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Having so categorized the wealth of cinematic wonders spilling over from this deceptively compact package, we'll work our way through the set not chronologically, but in a direction from more peripheral to absolutely central not just in Hitchcock's oeuvre, but in anyone's experience of the moviesalways keeping in mind that it's space and time limitations that necessitate these handy thumbnails, and even the least of these films could inspire several in-depth essays Saboteur is probably the best of this grouping, with its tension-filled, reluctant romance between stars Robert Cummings and Priscilla Lane, fueled by mistaken identity and constant jeopardy after an aircraft-manufacturing plant is bombed by enemy agents during WWII, recalling Hitchcock's earlier The 39 Steps.
Topaz, with its cast of international stars e. Similarly strong moments -- the thrilling climax on the Statue of Liberty or the sinisterly quiet, nonchalant revelation that a friendly grandfather is dangerous in Saboteur; Torn Curtain's hair-raising, not-for-the-claustrophobic final escape from a ballets russes performance -- punctuate, and go a long way toward redeeming, the other two as well, with Hitchcock's unflagging visual precision and fluidity taking up much of the excess slack elsewhere throughout these relatively weaker entries.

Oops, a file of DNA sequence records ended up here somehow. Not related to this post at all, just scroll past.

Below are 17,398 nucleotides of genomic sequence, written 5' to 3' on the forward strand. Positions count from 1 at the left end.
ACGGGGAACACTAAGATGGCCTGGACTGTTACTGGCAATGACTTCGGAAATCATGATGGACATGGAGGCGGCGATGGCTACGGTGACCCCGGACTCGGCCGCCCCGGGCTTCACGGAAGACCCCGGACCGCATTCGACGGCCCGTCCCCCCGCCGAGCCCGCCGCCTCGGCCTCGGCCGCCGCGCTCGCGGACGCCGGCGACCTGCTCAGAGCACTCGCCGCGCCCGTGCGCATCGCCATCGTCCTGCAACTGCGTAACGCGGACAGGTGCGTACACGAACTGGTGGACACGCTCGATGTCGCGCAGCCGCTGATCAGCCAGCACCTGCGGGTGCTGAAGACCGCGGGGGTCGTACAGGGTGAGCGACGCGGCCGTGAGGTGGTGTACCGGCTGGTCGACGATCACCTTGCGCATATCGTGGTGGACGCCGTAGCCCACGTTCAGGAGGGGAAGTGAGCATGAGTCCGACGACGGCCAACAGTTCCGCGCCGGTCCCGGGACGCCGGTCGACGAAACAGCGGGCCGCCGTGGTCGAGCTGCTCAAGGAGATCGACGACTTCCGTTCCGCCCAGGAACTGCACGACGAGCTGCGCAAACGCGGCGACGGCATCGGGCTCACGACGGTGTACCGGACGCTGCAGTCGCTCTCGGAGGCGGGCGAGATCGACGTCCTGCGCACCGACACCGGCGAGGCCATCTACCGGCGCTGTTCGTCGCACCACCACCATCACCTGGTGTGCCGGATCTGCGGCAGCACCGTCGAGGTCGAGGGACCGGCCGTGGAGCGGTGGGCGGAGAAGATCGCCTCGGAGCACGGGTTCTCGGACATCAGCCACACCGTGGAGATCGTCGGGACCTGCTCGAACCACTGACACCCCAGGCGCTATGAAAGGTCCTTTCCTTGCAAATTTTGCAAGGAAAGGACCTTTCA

As for The Trouble with Harry, the closest to a flat-out lark in the box, it's "minor" and mild-mannered by design, with an ensemble of actors including Shirley MacLaine, in her big-screen debut, and Hitch's later Topaz star, John Forsythe playing out, against a magnificently shot by Robert Burks, who shot many of the films included in this collectionautumnal New England backdrop, a snowball of misunderstandings in which multiple characters feel culpable for the suspected murder of a man they didn't kill but whom nobody really liked.
It's a comedy in the Shakespearean sense, culminating in not one but two happy romantic pairings, the principal of which is that between the spunky MacLaine and the Thoreau-ish painter Forsythe a sort of comic counterpart to Rock Hudson's nonconformist in the contemporaneous All That Heaven Allows.